What is Phishing?

What is Phishing

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It’s unfortunate that our world has thieves and scammers out there, but it’s the reality. The good news is, you can get smarter about recognizing email scams, so the next time a scammer comes along, you can simply delete the message. In the digital age, it’s so easy to defraud someone, especially through a common scam method known as phishing.

What is phishing? Phishing is an email scam method whereby scammers try to trick you into providing personal information by sending you a legitimate-looking email that appears to be from a well-known, trusted website. These cyber criminals are “fishing” for your information; that’s their game and they are waiting for their “big catch.” Their attempt with this scammy email is to somehow obtain some information of yours. Whether it be your email address and password, credit card information, bank card information, or really any other private information that can be used to steal your identity or get money out of you.

Read up on the email phishing prevention tips below so you’re prepared the next time someone tries to take advantage of you, your wallet, and identity. We’ve also made an infographic for you to share on social media or your website to help keep your friends and family safe from these email scams.

Three Red Flags of Phishing Email Scams

1. Poor Spelling and Grammar

Check the spelling and grammar of the message. While one would think that someone who goes so far out of their way to devise a plan to scam someone, would at least spell check and read over their email, it’s often not the case. But good for that, because it makes it that much easier to spot. If the email is full of bad English and spelling errors, press delete.

2. Threats

Are they threatening you in some way? Maybe they are threatening that your email address will be blocked? Or you will need to respond to them immediately because if you don’t, “some other other action will be taken.” If this is the case, this is another huge red flag waving in your face.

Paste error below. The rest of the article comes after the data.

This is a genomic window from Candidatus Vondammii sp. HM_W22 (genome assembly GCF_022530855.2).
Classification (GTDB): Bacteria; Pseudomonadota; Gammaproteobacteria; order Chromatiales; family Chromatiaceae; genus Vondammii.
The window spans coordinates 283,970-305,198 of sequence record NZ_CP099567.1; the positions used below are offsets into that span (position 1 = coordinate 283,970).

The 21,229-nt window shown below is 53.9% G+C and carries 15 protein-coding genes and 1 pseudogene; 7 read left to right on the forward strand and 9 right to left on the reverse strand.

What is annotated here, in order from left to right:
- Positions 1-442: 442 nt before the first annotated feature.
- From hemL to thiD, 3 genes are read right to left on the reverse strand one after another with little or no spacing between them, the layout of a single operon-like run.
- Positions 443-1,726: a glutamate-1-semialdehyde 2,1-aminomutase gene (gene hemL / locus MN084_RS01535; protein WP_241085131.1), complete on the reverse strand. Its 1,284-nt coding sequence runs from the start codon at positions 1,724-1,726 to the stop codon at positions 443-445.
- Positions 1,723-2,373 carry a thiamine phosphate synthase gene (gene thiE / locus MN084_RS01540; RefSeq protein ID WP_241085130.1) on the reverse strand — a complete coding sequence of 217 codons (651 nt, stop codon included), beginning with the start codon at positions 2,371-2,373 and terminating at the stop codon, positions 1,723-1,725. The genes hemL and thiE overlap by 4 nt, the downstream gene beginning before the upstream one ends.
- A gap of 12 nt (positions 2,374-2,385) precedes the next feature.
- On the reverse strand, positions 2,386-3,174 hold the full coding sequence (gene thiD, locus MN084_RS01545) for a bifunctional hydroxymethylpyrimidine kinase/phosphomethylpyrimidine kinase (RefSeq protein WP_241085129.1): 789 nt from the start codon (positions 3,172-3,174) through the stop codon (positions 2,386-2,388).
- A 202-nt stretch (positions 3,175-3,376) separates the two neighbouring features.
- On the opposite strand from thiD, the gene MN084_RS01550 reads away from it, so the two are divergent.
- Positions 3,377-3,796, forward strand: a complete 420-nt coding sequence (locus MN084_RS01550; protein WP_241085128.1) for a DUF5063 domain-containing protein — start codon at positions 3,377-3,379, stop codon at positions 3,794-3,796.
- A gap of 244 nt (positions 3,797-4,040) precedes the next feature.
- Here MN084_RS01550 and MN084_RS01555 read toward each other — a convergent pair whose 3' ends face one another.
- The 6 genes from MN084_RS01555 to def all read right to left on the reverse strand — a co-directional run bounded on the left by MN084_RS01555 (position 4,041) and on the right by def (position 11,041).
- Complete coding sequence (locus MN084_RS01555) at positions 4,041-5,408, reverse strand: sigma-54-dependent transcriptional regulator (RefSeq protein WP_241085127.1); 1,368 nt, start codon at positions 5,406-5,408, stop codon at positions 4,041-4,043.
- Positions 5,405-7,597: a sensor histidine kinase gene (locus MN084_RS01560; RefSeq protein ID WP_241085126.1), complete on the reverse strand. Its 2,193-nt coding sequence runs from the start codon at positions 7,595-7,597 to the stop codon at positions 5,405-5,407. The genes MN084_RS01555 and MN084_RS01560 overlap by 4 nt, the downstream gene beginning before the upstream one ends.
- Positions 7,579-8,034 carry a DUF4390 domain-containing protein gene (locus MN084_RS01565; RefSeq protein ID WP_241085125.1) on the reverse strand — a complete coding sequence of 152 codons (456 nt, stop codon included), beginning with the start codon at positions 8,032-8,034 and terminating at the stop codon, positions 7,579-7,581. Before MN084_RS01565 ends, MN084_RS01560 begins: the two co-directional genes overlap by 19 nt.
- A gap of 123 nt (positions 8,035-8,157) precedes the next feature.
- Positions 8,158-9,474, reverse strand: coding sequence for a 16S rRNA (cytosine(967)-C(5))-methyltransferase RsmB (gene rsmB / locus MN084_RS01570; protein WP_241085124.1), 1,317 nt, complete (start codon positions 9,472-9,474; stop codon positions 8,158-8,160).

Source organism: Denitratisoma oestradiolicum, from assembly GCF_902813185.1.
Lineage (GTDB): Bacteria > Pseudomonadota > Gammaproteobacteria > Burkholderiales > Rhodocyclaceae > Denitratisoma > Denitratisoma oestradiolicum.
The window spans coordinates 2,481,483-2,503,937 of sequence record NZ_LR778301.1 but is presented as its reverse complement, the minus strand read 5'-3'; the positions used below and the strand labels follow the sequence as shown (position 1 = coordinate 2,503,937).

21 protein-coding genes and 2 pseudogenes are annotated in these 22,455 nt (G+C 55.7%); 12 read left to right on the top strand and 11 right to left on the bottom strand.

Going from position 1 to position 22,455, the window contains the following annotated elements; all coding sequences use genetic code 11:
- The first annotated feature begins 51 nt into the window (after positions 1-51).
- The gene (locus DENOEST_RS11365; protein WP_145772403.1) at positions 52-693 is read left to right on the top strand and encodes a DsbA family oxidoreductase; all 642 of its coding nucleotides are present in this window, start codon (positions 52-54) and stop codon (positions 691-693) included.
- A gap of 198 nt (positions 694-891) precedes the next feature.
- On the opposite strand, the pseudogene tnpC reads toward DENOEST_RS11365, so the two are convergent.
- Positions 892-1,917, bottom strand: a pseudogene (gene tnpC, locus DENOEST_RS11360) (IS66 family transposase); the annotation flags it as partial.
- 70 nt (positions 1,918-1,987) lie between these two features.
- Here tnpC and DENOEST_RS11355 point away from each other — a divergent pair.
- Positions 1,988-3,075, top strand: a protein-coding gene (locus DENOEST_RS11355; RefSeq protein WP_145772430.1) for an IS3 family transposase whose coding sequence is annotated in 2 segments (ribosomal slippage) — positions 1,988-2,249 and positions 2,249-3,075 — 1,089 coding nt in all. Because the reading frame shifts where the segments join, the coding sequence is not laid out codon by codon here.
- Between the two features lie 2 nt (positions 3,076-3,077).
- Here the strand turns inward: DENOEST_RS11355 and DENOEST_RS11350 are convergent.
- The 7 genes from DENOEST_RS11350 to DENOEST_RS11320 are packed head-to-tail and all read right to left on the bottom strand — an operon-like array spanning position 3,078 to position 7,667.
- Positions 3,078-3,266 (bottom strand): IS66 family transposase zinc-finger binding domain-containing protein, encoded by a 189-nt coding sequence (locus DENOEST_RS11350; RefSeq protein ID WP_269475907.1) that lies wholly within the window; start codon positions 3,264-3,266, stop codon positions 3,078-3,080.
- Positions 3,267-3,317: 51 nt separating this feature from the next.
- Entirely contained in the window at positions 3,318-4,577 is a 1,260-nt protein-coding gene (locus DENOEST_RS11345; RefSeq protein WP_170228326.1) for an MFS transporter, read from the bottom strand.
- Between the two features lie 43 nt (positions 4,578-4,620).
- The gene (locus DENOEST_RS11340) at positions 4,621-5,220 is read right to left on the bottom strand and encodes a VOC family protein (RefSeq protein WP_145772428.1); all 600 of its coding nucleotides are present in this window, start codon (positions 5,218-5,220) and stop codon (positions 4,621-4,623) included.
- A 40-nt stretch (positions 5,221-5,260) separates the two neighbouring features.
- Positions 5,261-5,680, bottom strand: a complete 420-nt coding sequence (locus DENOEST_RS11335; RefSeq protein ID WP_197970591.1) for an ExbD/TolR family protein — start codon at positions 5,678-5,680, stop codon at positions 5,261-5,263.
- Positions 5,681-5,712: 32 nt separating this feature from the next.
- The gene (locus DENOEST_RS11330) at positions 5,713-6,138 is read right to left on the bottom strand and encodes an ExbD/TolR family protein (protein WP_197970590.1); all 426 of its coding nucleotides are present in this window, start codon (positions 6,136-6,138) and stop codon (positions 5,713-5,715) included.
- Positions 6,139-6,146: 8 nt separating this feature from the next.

3. Links to Bogus Websites

Is there a link in their email? Likely so. Go ahead and hover your mouse button over that link. Don’t click it, just hover. Does it match up? Probably not. The link you see might seem totally legitimate, something like, www.paypal.com, a very recognizable and well-known website. They do this to fool you. Again, hover your mouse button over it and you will find a small pop-up that actually reveals the true website, which may look like a completely different website with lots of special characters. Clicking this site, even if you don’t enter any information, could jeopardize your computer and its information. Don’t click it!

Fronting as another website is also a common fraudulent attempt to scam you. Perhaps the scammer is using a well-known website or graphic in their email to make you think it’s from the legitimate website or company. But if you look closely, you will be able to see they have slightly altered it. This is a very sneaky and good way to fool someone.